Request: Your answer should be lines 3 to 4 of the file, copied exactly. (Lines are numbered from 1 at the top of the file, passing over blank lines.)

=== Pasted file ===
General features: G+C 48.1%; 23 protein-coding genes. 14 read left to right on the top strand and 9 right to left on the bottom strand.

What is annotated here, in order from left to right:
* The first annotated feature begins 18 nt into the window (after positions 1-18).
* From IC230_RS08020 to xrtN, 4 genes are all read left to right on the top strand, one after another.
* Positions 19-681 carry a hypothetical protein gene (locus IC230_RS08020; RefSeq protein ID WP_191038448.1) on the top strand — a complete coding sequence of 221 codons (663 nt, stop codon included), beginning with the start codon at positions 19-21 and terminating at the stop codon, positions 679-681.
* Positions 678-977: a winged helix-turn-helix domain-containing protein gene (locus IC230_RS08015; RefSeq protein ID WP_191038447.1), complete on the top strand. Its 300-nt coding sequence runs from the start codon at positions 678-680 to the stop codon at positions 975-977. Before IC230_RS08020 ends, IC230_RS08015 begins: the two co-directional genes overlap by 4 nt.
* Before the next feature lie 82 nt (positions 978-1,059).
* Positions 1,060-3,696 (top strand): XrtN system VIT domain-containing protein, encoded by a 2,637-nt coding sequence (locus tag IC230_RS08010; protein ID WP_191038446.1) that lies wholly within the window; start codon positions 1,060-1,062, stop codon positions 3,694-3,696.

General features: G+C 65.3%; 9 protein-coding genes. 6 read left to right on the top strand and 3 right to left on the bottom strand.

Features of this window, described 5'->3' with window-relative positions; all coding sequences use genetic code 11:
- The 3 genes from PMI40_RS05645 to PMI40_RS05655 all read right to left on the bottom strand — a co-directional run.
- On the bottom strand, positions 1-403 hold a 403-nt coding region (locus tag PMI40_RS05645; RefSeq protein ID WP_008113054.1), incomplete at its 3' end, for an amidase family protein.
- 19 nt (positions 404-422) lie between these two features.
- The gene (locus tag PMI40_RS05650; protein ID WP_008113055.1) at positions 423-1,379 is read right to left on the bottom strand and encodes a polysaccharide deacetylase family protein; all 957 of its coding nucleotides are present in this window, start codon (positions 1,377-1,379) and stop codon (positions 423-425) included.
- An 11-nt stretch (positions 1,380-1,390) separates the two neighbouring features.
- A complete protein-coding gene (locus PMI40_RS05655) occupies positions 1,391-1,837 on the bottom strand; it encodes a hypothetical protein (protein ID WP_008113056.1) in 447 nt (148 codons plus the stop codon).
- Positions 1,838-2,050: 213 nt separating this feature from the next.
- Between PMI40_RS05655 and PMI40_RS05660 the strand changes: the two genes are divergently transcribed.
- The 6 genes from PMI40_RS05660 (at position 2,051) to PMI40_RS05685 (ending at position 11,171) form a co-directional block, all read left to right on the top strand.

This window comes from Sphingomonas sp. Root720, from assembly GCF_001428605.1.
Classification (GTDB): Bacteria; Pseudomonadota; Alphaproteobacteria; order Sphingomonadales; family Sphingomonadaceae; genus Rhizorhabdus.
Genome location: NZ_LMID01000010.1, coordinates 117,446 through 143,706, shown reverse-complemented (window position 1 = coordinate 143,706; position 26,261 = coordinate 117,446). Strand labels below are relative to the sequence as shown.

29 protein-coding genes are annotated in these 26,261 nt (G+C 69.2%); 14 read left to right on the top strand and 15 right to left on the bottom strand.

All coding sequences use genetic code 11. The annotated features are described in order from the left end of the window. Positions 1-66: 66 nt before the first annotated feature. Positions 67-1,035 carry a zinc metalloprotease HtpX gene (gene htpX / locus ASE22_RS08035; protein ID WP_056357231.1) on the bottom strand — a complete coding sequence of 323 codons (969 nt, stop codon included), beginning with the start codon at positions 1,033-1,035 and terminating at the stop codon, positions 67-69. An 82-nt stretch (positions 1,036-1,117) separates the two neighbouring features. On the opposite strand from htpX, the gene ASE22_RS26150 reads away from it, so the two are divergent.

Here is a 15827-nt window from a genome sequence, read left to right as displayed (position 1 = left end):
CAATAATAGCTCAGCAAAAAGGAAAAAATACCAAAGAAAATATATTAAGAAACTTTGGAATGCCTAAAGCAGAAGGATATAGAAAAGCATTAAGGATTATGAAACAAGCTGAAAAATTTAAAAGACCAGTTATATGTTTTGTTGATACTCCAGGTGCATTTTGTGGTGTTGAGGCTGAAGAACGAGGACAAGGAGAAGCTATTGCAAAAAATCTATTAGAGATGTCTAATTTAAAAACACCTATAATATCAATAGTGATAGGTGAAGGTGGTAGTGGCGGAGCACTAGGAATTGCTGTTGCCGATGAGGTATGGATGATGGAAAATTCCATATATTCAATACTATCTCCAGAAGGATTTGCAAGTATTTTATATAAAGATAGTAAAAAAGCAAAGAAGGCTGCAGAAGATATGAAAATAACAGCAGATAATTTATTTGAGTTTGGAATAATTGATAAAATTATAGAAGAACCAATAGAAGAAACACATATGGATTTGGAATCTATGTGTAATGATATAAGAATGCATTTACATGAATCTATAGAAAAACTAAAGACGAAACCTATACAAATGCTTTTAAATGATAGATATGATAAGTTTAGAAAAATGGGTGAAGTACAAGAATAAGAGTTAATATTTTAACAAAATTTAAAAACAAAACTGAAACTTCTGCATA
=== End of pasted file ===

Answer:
* The first annotated feature begins 18 nt into the window (after positions 1-18).
* From IC230_RS08020 to xrtN, 4 genes are all read left to right on the top strand, one after another.